MPAC Concerned Brennan’s Statements about NYPD will Jeopardize DOJ Investigation & Community Partnerships

April 23, 2012

MPAC expressed deep concern regarding a statement by John Brennan, President Barack Obama’s Homeland Security adviser, supporting the New York Police Department’s surveillance of Muslim American communities.

SEE: “Obama’s Top Counterterrorism Adviser Praises NYPD” (Associated Press)

Brennan said during a law enforcement conference:

"I have full confidence that the NYPD is doing things consistent with the law, and it's something that again has been responsible for keeping this city safe over the past decade… the Muslim community here is part of the solution to the terrorist threat, and they need to be part of that effort, and that dialogue needs to continue." 

 This comes at a sensitive time in the process of accountability of NYPD’s actions. Brennan’s statements could undermine the preliminary review the Department of Justice is considering to determine if there were any unlawful practices that led to spying on Muslim Americans.

"If the NYPD is a model for community partnership, then all of our hard work in building partnerships on the ground is in jeopardy,” said Haris Tarin, Director of MPAC’s DC office. “There are plenty of robust partnership models that both communities and the government have invested in, and those partnerships will be jeopardized if NYPD's current tactics are not halted, and its programs are not adjusted to more successful initiatives.” 

MPAC requested an immediate public clarification of Brennan's statement in order to ensure the full integrity and independence of a review, free from even the appearance of any pressure to affect the decision-making process during this preliminary inquiry.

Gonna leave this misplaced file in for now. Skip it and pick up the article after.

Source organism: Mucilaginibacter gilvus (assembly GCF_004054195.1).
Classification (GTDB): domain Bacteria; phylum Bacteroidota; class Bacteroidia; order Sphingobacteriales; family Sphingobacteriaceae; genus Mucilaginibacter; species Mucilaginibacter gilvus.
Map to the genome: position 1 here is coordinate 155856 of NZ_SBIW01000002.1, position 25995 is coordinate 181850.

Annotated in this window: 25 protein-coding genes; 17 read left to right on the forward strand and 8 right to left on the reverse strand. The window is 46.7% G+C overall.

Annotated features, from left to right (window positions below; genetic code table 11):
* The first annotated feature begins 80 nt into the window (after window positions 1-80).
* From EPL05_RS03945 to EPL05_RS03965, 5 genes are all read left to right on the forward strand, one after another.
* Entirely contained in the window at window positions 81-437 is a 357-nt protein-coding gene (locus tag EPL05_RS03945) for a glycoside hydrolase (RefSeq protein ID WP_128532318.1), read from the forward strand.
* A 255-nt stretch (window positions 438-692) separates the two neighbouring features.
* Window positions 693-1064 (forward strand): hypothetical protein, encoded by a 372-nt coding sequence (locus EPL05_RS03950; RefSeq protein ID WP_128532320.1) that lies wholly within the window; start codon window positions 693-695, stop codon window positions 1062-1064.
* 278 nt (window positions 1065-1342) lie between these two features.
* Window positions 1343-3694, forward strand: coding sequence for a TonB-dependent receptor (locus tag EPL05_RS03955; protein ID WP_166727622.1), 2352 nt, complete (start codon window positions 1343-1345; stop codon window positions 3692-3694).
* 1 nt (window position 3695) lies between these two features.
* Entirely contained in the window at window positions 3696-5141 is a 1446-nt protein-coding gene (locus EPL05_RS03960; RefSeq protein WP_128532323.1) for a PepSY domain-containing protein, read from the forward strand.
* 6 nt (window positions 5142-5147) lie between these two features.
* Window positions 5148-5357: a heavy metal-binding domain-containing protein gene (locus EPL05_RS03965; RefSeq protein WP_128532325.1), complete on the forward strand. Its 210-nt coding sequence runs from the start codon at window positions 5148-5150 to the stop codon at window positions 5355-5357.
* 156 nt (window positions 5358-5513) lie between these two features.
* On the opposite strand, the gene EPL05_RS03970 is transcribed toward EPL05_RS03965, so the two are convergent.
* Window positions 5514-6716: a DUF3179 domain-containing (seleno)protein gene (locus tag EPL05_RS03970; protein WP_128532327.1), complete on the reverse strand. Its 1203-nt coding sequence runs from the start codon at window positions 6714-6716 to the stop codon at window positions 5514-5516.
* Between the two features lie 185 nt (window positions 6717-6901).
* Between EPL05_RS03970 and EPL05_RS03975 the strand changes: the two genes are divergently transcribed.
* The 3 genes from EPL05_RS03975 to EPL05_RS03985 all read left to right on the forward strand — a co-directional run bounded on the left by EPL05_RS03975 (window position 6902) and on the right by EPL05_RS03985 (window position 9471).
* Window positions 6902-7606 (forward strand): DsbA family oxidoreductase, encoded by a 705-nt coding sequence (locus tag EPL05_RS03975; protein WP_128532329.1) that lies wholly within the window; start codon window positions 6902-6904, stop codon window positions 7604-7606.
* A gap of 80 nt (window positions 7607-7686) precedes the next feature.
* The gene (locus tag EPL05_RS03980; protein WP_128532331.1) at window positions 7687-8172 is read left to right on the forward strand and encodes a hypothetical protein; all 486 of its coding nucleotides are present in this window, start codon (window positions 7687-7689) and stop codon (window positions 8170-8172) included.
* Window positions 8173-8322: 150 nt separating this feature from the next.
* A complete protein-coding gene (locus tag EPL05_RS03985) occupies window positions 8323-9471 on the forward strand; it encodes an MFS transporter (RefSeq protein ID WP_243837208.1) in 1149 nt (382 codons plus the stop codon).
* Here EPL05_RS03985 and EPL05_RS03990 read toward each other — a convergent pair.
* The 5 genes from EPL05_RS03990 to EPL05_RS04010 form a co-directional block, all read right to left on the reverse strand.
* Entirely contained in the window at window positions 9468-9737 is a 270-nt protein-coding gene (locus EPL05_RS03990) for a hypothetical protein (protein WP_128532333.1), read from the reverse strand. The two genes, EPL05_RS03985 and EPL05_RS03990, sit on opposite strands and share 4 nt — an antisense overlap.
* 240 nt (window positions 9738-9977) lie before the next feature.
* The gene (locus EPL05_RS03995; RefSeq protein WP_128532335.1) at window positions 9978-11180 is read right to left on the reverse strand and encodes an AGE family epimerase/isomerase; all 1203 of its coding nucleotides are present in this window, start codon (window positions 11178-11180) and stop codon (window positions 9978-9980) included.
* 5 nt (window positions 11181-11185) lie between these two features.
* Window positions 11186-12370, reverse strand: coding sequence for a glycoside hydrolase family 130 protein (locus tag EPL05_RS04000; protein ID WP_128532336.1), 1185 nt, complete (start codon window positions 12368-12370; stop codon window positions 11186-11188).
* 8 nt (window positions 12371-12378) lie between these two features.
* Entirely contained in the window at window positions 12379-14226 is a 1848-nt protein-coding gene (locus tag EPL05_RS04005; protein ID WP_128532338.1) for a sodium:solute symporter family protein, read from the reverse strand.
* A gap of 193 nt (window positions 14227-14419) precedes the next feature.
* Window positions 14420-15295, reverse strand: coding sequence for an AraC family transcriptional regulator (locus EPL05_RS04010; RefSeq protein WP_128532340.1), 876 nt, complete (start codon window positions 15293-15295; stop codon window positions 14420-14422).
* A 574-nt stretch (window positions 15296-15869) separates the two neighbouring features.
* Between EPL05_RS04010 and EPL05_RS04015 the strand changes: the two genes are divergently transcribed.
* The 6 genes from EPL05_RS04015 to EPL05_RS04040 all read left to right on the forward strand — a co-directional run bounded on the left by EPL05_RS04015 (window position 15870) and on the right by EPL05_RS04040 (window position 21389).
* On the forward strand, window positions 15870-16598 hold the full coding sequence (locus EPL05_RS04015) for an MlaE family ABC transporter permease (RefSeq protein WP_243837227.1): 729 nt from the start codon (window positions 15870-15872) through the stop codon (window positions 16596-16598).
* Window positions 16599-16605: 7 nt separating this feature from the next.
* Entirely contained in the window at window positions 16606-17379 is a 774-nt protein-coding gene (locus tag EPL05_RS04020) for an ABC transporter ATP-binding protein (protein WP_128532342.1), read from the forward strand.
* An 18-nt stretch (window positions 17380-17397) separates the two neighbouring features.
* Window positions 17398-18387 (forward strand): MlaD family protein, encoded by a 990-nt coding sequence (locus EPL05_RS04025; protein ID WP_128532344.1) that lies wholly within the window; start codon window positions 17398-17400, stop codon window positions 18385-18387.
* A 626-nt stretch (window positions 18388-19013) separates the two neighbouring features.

After MPAC expressed deep concerns with Brennan’s statement to White House officials, they issued this brief statement attempting to clarify Brennan’s remarks:

“John Brennan met with NYPD Commissioner Kelly and told him we need to be sure we are balancing security and civil rights. Commissioner Kelly agreed and told him he was doing that in NY. John was not rendering any judgment as to whether NYPD’s practices should be the focus of a federal investigation; rather he was stating that everyone in the counterterrorism and law enforcement community must make sure we are doing things consistent with the law. The NYPD has an extremely difficult job in protecting New York City and Commissioner Kelly assured John they were doing it consistent with the law. In combating national security threats we all face, the Muslim community is a part of the solution, not part of the problem.  Federal, state and local law enforcement needs to partner with all of our communities to keep us safe. When Mr. Brennan referred to NYPD as a ‘model of how a community can come together,’ he was referring to the broad partnerships that NYPD has built since 9/11.  Mr. Brennan’s comment was made in the context of the NYPD Shield Conference, part of NYPD’s public-private partnership ‘with private sector security managers with the goal of protecting New York City from terrorist attacks.’ ”

In a letter to the White House, MPAC made it clear that unless there are steps taken to further clarify the statements this could harm our shared agenda of community-partnership approaches.

We are concerned that this statement may potentially compromise the integrity of Attorney General Eric Holder's review. Holder is best positioned to determine the legal merits of NYPD’s surveillance actions.

Following the White House’s strategy of using community partnerships to counter violent extremism, the NYPD needs to shift its model to be more inclusive of all communities, and the administration needs to be consistent in how it implements its strategy. Communities cannot be sent conflicting messages on the commitment this administration has towards partnership. Either we choose partnerships or broad surveillance of all Americans.

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